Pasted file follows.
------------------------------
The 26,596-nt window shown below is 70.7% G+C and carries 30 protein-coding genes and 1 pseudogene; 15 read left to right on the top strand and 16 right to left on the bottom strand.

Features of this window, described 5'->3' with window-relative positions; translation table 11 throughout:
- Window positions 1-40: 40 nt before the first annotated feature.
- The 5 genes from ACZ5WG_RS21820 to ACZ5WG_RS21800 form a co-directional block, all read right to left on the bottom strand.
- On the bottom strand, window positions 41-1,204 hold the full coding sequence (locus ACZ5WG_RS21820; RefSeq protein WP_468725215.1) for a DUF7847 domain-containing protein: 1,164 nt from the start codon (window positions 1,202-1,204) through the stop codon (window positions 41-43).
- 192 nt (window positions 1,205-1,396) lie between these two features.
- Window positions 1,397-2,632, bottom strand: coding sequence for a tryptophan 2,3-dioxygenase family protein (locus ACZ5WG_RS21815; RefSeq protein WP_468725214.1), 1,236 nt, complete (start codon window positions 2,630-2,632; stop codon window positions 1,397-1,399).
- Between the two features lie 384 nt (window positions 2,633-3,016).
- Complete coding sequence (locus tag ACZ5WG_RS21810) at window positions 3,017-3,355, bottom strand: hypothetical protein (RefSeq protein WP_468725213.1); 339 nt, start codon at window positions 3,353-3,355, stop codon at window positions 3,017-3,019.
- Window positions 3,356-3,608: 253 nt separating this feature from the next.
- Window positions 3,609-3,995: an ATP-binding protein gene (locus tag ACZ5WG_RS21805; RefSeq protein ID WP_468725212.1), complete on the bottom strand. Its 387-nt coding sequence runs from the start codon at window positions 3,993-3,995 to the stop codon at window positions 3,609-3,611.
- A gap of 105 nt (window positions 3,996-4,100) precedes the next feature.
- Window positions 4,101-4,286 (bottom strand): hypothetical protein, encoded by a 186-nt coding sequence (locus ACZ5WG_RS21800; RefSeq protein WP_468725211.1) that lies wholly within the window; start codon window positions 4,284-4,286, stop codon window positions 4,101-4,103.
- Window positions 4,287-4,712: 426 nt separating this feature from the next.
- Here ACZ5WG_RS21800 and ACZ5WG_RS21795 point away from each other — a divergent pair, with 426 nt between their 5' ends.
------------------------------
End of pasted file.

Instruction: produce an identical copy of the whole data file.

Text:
The 26,596-nt window shown below is 70.7% G+C and carries 30 protein-coding genes and 1 pseudogene; 15 read left to right on the top strand and 16 right to left on the bottom strand.

Features of this window, described 5'->3' with window-relative positions; translation table 11 throughout:
- Window positions 1-40: 40 nt before the first annotated feature.
- The 5 genes from ACZ5WG_RS21820 to ACZ5WG_RS21800 form a co-directional block, all read right to left on the bottom strand.
- On the bottom strand, window positions 41-1,204 hold the full coding sequence (locus ACZ5WG_RS21820; RefSeq protein WP_468725215.1) for a DUF7847 domain-containing protein: 1,164 nt from the start codon (window positions 1,202-1,204) through the stop codon (window positions 41-43).
- 192 nt (window positions 1,205-1,396) lie between these two features.
- Window positions 1,397-2,632, bottom strand: coding sequence for a tryptophan 2,3-dioxygenase family protein (locus ACZ5WG_RS21815; RefSeq protein WP_468725214.1), 1,236 nt, complete (start codon window positions 2,630-2,632; stop codon window positions 1,397-1,399).
- Between the two features lie 384 nt (window positions 2,633-3,016).
- Complete coding sequence (locus tag ACZ5WG_RS21810) at window positions 3,017-3,355, bottom strand: hypothetical protein (RefSeq protein WP_468725213.1); 339 nt, start codon at window positions 3,353-3,355, stop codon at window positions 3,017-3,019.
- Window positions 3,356-3,608: 253 nt separating this feature from the next.
- Window positions 3,609-3,995: an ATP-binding protein gene (locus tag ACZ5WG_RS21805; RefSeq protein ID WP_468725212.1), complete on the bottom strand. Its 387-nt coding sequence runs from the start codon at window positions 3,993-3,995 to the stop codon at window positions 3,609-3,611.
- A gap of 105 nt (window positions 3,996-4,100) precedes the next feature.
- Window positions 4,101-4,286 (bottom strand): hypothetical protein, encoded by a 186-nt coding sequence (locus ACZ5WG_RS21800; RefSeq protein WP_468725211.1) that lies wholly within the window; start codon window positions 4,284-4,286, stop codon window positions 4,101-4,103.
- Window positions 4,287-4,712: 426 nt separating this feature from the next.
- Here ACZ5WG_RS21800 and ACZ5WG_RS21795 point away from each other — a divergent pair, with 426 nt between their 5' ends.